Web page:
In fact, the concept of incentives has been in existence in private schools and its positive effects have historically been cherished by students from elite families. This has contributed significantly towards quality education in private schools and students from these schools occupy most, if not all top executive posts and offices in our country. Why should the sons or daughters of peasants be excluded from the benefits of such arrangements?
Selling of school uniforms at school
This was done in the spirit of maintaining colour shade, quality of uniforms and reducing the financial burden on the parents.
Parents would pay using a friendly or reasonable scheme wherein they would pay the purchase price in instalments, thereby making it easier for our economically burdened parents to buy school uniforms for their children. It was a sure way to ensure that all learners had uniforms and treated each other equally.
Private lessons are an arrangement between parents and teachers to enable those students who are slow learners to be given a one-on-one attention.
Has any one voiced concerns when individuals consult a doctor, n’anga or prophet of their own choice? What is sinister when a Zimbabwean teacher is consulted for tutorials after school hours? Some private lessons are even administered to adults.
It is a well-recognised principle in our law that two or more adults who have the contractual capacity have the freedom to conclude whatever agreement with whomever and on whatever terms they want or so desire and that such contract is valid and legally enforceable.
The only limitation is that they should be within the confines of the law. It is the individual’s right, which no one including the state can unilaterally take away.
Extra tutorial/remedial lessons
Again, this was necessitated by the need to fill in the gap of lost time and to ensure that there is adequate revision for most of our pupils, especially those who are slow learners. Our curricular is academically oriented and we have accepted that as a nation. Therefore engaging extra tutorials enables us as a society to achieve the desired goal. Has it become criminal for a child from a working class background to excel?
Applying for MDL during school holiday/ vacation leave
This is an unfair labour practice. Teachers on block release are asked to apply for Ministry Development Leave (MDL) during vacation.
This further frustrates our members, having in mind that when they go on full-time study leave, they get half salary. We are aware that members from the Health, Defence and Home Affairs departments will be on full salary when they are on full-time study leave.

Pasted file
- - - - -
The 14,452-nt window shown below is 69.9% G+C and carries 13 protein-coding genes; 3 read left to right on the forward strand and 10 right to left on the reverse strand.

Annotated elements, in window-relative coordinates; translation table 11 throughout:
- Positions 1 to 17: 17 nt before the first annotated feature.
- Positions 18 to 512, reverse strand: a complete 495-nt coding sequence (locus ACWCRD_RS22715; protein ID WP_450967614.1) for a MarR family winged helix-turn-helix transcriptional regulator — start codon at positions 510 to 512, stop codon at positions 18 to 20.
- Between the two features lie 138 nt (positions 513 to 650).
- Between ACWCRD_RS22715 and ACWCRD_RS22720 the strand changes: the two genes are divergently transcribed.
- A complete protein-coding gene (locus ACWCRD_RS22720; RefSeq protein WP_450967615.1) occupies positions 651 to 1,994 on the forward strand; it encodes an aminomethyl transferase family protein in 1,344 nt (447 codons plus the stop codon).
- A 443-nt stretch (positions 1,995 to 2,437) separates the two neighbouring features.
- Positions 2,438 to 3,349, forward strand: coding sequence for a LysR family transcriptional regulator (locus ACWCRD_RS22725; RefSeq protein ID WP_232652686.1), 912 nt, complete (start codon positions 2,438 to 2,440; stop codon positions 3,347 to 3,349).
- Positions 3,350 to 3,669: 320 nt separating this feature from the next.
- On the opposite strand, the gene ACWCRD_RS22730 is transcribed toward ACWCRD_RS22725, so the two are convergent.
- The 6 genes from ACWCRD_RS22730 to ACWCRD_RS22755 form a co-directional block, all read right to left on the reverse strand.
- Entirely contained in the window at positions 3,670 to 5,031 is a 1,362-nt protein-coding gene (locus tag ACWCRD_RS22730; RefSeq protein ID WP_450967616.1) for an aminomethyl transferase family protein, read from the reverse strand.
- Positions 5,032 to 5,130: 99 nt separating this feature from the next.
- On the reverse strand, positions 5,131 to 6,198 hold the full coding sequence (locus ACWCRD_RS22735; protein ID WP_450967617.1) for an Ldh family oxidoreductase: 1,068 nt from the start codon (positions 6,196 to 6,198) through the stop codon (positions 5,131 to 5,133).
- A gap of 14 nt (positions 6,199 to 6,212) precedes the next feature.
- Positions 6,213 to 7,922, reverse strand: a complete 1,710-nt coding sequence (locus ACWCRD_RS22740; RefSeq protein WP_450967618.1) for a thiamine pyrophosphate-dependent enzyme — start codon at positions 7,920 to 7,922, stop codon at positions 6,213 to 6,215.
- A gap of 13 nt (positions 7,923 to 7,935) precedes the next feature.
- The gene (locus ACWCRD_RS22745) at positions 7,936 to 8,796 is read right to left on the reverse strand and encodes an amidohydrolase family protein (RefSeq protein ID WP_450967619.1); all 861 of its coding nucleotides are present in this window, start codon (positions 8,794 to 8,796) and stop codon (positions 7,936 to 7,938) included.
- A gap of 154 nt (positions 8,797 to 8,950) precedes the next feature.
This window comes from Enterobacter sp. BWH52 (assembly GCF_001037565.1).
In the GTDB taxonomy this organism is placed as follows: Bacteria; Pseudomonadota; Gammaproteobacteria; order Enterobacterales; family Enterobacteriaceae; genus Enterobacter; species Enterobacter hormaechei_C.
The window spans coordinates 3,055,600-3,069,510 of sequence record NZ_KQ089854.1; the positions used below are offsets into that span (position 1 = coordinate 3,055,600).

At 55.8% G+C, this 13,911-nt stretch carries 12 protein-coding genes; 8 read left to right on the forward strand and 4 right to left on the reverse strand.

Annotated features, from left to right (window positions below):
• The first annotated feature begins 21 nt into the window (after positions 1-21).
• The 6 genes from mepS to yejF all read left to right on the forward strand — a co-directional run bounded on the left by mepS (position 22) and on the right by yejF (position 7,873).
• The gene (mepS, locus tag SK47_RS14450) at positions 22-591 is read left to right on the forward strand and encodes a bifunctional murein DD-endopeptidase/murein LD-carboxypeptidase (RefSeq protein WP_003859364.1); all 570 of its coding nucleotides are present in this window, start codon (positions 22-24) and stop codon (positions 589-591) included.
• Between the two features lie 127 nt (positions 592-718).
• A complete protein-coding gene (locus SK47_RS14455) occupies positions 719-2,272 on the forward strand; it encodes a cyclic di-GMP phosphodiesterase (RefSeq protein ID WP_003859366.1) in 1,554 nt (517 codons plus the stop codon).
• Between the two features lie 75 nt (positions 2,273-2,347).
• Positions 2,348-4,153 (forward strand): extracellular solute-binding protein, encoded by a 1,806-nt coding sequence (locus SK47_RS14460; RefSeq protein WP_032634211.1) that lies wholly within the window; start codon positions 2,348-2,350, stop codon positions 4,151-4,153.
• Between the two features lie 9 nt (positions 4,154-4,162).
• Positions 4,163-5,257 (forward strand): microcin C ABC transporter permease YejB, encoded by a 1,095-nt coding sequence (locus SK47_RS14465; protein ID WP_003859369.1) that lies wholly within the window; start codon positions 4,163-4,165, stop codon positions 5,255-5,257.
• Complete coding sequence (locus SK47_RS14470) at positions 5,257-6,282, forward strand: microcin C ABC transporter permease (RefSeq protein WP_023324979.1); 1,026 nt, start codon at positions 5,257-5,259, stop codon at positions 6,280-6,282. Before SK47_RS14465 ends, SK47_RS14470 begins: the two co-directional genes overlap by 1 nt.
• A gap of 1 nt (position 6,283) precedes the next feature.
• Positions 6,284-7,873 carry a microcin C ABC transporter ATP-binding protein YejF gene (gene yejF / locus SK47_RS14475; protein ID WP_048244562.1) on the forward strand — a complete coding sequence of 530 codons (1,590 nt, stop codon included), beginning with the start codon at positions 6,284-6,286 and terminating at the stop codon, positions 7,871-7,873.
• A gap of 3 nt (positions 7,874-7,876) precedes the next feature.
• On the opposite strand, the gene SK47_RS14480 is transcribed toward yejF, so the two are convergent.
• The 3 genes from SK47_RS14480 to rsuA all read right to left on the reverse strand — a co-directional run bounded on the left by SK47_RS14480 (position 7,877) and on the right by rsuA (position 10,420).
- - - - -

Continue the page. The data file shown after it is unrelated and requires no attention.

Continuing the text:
Lecturers go on paid sabbatical leave. Why should the teachers be treated differently and unfairly?
The above proclamations have serious effects on the status of teachers. Many have committed their salaries to the basics of survival, thus to be on half pay while studying would be a sting on the already fresh wound as they would not be able, even in the wildest imagination, to sustain themselves and their families.
We have practical examples where our members have been booted out of their lodgings and ended up squatting with relatives, making them the laughing stock in society.
We believe that we have made out a case that entitles us to the remedy that we are seeking for, that is, the withdrawal of the proclamation in toto.
We have managed to show that not only was the proclamation arbitrarily made without consulting the various individuals and stakeholders whose rights, interests and legitimate expectations will be adversely affected, but also, the discretion was used irrationally.
The minister failed to take into consideration the various rights of individuals which were likely to be affected; that is, the student and the general public as the ultimate result is the creation of a bottleneck education.
More so, we feel that these pronouncements seem to have a hidden agenda of causing anxiety and disharmony in the teaching fraternity, so that teachers become agitated and feel provoked, thus developing hurt spirit. Therefore, we demand an unconditional reversal of the stated unpopular proclamation for the good of our nation.
This paper was prepared by teachers who are dismayed by the minister of education’s new policy pronouncements.